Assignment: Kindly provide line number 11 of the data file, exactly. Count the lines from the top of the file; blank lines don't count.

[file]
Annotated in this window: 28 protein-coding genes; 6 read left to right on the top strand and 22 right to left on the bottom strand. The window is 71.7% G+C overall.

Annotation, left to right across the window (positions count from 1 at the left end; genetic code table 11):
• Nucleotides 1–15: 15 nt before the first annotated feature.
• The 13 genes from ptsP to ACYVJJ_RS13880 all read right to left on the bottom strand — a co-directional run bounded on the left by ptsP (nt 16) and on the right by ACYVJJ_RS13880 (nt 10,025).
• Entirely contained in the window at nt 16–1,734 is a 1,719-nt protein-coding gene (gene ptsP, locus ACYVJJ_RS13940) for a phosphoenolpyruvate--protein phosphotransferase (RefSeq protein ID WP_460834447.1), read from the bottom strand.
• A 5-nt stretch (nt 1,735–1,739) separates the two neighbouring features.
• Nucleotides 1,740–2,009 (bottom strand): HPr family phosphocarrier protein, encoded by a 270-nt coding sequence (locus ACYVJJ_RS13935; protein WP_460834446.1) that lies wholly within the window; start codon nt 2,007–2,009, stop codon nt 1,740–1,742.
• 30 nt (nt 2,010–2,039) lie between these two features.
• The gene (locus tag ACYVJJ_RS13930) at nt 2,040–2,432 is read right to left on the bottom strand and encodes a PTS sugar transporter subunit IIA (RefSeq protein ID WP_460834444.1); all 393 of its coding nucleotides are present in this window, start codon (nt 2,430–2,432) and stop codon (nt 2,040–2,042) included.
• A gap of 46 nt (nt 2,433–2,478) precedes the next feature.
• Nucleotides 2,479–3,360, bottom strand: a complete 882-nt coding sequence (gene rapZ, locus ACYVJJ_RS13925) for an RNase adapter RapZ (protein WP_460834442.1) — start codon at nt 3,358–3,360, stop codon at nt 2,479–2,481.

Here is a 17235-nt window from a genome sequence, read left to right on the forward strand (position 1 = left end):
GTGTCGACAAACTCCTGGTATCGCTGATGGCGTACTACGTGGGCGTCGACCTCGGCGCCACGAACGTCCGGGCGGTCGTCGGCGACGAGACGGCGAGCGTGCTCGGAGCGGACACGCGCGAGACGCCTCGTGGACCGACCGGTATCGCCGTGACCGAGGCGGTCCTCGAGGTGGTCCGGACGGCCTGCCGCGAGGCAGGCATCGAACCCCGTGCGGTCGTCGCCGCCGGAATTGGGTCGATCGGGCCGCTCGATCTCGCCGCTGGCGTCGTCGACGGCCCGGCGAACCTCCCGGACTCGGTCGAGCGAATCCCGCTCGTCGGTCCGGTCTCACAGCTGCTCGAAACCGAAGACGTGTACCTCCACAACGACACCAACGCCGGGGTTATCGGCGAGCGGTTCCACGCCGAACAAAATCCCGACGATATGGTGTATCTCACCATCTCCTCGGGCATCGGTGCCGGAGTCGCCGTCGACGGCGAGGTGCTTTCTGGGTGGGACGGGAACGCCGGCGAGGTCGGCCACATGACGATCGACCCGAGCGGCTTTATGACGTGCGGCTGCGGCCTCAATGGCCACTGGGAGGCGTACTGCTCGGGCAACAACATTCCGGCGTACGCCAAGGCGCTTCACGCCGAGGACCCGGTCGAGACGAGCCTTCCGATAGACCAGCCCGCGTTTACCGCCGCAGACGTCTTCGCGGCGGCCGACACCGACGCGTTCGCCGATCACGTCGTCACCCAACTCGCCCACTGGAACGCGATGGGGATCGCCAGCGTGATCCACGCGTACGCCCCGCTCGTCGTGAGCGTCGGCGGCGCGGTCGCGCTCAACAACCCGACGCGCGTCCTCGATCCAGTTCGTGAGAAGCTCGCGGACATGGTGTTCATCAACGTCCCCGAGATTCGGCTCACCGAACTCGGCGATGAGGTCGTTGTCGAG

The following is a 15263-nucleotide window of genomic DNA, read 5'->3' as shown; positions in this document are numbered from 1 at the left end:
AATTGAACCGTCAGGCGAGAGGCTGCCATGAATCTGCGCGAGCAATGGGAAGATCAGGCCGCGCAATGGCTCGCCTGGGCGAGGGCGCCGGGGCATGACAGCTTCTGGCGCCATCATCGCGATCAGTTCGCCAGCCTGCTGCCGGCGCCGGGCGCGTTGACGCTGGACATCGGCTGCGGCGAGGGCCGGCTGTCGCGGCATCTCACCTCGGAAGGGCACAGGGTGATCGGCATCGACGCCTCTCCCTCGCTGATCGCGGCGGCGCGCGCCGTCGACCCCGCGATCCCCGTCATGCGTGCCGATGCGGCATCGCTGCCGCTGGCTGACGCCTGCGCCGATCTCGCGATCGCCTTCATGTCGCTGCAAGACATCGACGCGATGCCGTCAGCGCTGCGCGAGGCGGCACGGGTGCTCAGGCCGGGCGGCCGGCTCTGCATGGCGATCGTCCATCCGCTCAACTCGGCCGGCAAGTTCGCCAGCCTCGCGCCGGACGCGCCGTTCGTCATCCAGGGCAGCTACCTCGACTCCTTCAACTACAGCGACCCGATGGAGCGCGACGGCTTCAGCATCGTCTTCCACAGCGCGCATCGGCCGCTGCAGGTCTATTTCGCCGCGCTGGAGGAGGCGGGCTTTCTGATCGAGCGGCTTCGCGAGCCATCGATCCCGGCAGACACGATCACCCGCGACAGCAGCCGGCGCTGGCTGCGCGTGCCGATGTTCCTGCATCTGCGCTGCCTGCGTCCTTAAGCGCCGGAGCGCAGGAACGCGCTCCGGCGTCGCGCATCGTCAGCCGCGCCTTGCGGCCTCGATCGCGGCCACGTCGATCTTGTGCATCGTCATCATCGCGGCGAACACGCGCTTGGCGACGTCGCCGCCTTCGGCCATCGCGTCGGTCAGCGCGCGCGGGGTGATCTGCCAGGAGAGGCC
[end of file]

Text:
• Nucleotides 2,479–3,360, bottom strand: a complete 882-nt coding sequence (gene rapZ, locus ACYVJJ_RS13925) for an RNase adapter RapZ (protein WP_460834442.1) — start codon at nt 3,358–3,360, stop codon at nt 2,479–2,481.